What Do Moths Eat?

Keratin is Key

Proteins are the building blocks of life. For an insect to survive, it must eat a diet containing protein. Humans get their protein from a variety of sources, including meat, fish, eggs, milk, seeds, nuts, fruits, and vegetables. What about moths?

Moths eat a very simple diet. So simple, in fact, that it consists of only one type of proteinkeratin 

Keratin is the key structural protein making up hair, nails, feathers, horns, claws, hooves, and fur among vertebrates. 

The reason clothes moths are so resilient rests on the simplicity of their diet. Anywhere keratin byproducts can be found, clothes moths can survive. Clothes moths are unique because few species in the animal kingdom are able to digest keratin.

Moths can cause significant damage to keratin-containing fabrics made of natural fibers, like silk and wool. The name “clothes moth” is a misnomer, because these insects also eat carpet, tablecloths, and handmade rugs.

 

cocoon

"Are You Sure? I See Holes in My Viscose Sweater!"

This is where things get complicated. While I have personally observed moths devour articles of clothing that do not contain keratin—such as viscose, cotton, rayon, and polyester—from a nutritional perspective, it should not be possible for these creatures to ingest only manmade fibers and receive the nourishment needed to weave their cocoons and reproduce. Your eyes are not deceiving you.

Take A Look at This!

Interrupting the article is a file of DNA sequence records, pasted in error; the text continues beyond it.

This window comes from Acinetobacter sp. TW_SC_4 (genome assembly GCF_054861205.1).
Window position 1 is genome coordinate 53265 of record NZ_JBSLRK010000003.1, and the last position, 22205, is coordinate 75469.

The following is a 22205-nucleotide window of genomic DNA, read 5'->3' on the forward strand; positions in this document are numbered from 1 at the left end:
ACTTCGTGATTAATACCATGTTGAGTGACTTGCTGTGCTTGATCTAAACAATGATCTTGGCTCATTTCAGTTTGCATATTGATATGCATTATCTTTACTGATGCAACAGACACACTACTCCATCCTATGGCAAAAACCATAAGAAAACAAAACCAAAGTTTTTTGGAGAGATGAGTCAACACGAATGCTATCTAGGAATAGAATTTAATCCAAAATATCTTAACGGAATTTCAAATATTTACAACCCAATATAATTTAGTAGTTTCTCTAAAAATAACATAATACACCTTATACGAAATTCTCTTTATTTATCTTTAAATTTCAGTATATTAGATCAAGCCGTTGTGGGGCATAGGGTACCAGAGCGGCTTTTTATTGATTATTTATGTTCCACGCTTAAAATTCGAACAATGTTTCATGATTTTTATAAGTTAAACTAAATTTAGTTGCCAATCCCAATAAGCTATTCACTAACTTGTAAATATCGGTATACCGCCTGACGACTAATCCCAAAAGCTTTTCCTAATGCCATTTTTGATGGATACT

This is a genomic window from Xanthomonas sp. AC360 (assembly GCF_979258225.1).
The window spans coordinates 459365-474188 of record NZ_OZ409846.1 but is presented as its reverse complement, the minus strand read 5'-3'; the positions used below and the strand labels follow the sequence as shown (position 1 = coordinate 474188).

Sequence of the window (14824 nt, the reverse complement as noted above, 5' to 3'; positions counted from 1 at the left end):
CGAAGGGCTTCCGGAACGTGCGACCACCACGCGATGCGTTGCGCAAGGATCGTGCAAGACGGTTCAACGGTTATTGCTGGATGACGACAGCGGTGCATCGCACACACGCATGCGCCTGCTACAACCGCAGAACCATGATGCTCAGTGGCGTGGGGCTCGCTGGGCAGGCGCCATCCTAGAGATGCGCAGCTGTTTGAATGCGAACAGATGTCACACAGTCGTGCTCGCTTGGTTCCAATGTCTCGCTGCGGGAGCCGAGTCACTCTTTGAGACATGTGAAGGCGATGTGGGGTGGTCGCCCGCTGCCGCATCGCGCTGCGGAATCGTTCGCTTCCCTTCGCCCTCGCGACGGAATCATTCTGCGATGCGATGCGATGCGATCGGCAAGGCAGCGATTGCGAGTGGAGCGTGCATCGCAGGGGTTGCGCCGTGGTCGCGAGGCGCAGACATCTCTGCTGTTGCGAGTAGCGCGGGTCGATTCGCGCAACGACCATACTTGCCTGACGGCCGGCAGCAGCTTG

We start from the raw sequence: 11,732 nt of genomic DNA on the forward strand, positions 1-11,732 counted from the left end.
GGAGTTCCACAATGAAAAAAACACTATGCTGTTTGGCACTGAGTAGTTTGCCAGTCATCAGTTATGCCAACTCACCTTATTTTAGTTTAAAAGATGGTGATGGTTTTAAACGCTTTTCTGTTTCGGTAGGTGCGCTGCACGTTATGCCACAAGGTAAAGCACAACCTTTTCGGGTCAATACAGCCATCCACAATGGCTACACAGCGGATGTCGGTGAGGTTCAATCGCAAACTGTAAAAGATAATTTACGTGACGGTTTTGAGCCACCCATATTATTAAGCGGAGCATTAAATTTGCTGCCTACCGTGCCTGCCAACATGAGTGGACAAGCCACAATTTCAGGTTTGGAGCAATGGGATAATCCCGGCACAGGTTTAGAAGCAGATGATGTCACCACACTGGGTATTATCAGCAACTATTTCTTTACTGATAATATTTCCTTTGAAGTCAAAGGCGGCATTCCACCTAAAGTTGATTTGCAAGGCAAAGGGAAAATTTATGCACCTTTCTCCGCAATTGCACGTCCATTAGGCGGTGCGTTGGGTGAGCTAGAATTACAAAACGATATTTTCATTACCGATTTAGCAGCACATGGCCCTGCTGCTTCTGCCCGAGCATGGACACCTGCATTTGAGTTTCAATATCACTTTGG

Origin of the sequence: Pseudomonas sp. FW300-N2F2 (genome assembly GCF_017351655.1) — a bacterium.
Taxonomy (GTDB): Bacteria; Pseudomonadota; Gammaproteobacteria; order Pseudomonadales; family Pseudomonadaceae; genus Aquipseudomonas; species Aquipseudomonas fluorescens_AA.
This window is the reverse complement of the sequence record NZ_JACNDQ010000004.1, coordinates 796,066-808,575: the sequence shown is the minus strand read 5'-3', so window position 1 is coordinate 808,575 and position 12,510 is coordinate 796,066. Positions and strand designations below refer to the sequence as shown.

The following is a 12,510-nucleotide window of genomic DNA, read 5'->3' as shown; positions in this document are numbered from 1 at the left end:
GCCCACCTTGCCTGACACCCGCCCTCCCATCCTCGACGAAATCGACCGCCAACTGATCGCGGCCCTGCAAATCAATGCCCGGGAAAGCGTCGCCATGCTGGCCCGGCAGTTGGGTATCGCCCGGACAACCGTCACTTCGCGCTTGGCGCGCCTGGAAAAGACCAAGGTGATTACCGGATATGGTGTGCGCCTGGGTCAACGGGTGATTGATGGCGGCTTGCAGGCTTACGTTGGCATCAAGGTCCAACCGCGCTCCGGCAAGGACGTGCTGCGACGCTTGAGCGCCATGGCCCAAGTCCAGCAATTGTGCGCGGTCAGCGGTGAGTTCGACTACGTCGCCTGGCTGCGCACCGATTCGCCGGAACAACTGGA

I would like to proffer the following piece of direct evidence for the consumption of artificial fibers by clothes moths. Here’s an example of an acrylic sweater that somehow provided enough sustenance to allow this moth to eat a grand buffet dinner every day, weave his cocoon, and fly away!

Acrylic fibers are synthetic fibers made from vinyl acetate or methyl acrylate with an average molecular weight of ~100,000, about 1900 monomer units. For a fiber to be called “acrylic” in the US, the polymer must contain at least 85% acrylonitrile monomer.

So… moths eat plastic?

moth cocoon
Exhibit A: 100% acrylic sweater
moth cocoon
Exhibit B: moth doesn't care!

The Moth Guy's
Theory of Mysterious Sweater Holes

moth guy
When I'm not observing moths, I'm in my office writing about them so you don't have to.

From observing moths for over five years, I have had no choice but to come to the troubling conclusion that even your synthetic fibers are not safe from moths. In numerous situations, I have observed these creatures devour fabrics that on their face appear to have no nutritional value whatsoever. How is this possible?

When I was observing the moths consume artificial fibers, I did notice something interesting. I did not observe any environment where all three of the below criteria were satisfied and the moths still ate the synthetic fibers:

  1. Pets were present, including cats. Cats emit large quantities of proteins through their saliva which diffuses into the environment through their fur and dander.
  2. Synthetic fibers were adjacent to natural fibers. Some articles in the closet were made of wool or silk.
  3. The closet was dusty. Dust is comprised mostly of dead skin cells, which contain keratin.

Therefore, I believe that in situations where you are observing artificial fibers being eaten by moths, it is highly likely that they are consuming keratin that is diffused in the environment, whether it is engrained in the fibers, on surfaces, or in the air. This allows the moths to eat and weave plastic fibers that are coated with a delicious, razor-thin layer of keratin.

So there you have it, folks. You heard it here first.

To Summarize

  1. Moths need keratin to survive.
  2. Although your synthetic fibers may not contain keratin on the inside, there may be microscopic amounts of keratin on the outside that moths can eat.
  3. Keratin can get on clothes from pets, dust, or other natural fibers.
  4. Regularly wash your synthetic clothes to remove keratin and prevent them from being eaten.

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